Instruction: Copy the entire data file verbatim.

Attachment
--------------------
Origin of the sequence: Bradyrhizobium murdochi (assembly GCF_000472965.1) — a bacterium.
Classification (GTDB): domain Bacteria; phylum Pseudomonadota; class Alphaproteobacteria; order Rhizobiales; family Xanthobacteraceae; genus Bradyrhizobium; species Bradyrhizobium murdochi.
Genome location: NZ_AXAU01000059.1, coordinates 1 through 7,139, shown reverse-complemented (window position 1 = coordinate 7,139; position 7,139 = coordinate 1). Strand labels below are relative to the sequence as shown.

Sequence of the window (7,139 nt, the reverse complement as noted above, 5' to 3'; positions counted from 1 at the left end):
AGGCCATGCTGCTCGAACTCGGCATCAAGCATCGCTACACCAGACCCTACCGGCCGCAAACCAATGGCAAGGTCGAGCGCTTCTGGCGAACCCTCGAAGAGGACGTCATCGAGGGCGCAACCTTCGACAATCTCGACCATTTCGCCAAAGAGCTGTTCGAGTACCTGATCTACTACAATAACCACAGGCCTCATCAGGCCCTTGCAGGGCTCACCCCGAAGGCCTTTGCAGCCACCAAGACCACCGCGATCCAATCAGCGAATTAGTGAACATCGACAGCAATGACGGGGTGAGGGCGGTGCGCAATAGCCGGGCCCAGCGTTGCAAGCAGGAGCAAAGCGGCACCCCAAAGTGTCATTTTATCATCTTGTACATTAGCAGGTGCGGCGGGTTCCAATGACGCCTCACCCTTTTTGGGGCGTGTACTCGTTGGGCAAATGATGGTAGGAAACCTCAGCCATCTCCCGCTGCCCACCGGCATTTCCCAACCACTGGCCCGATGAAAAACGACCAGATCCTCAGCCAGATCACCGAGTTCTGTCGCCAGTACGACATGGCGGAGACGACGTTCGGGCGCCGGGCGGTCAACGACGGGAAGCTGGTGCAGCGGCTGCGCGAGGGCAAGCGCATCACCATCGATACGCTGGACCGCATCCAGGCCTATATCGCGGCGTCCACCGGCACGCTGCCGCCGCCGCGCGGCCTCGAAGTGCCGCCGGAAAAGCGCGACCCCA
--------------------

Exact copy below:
Origin of the sequence: Bradyrhizobium murdochi (assembly GCF_000472965.1) — a bacterium.
Classification (GTDB): domain Bacteria; phylum Pseudomonadota; class Alphaproteobacteria; order Rhizobiales; family Xanthobacteraceae; genus Bradyrhizobium; species Bradyrhizobium murdochi.
Genome location: NZ_AXAU01000059.1, coordinates 1 through 7,139, shown reverse-complemented (window position 1 = coordinate 7,139; position 7,139 = coordinate 1). Strand labels below are relative to the sequence as shown.

Sequence of the window (7,139 nt, the reverse complement as noted above, 5' to 3'; positions counted from 1 at the left end):
AGGCCATGCTGCTCGAACTCGGCATCAAGCATCGCTACACCAGACCCTACCGGCCGCAAACCAATGGCAAGGTCGAGCGCTTCTGGCGAACCCTCGAAGAGGACGTCATCGAGGGCGCAACCTTCGACAATCTCGACCATTTCGCCAAAGAGCTGTTCGAGTACCTGATCTACTACAATAACCACAGGCCTCATCAGGCCCTTGCAGGGCTCACCCCGAAGGCCTTTGCAGCCACCAAGACCACCGCGATCCAATCAGCGAATTAGTGAACATCGACAGCAATGACGGGGTGAGGGCGGTGCGCAATAGCCGGGCCCAGCGTTGCAAGCAGGAGCAAAGCGGCACCCCAAAGTGTCATTTTATCATCTTGTACATTAGCAGGTGCGGCGGGTTCCAATGACGCCTCACCCTTTTTGGGGCGTGTACTCGTTGGGCAAATGATGGTAGGAAACCTCAGCCATCTCCCGCTGCCCACCGGCATTTCCCAACCACTGGCCCGATGAAAAACGACCAGATCCTCAGCCAGATCACCGAGTTCTGTCGCCAGTACGACATGGCGGAGACGACGTTCGGGCGCCGGGCGGTCAACGACGGGAAGCTGGTGCAGCGGCTGCGCGAGGGCAAGCGCATCACCATCGATACGCTGGACCGCATCCAGGCCTATATCGCGGCGTCCACCGGCACGCTGCCGCCGCCGCGCGGCCTCGAAGTGCCGCCGGAAAAGCGCGACCCCA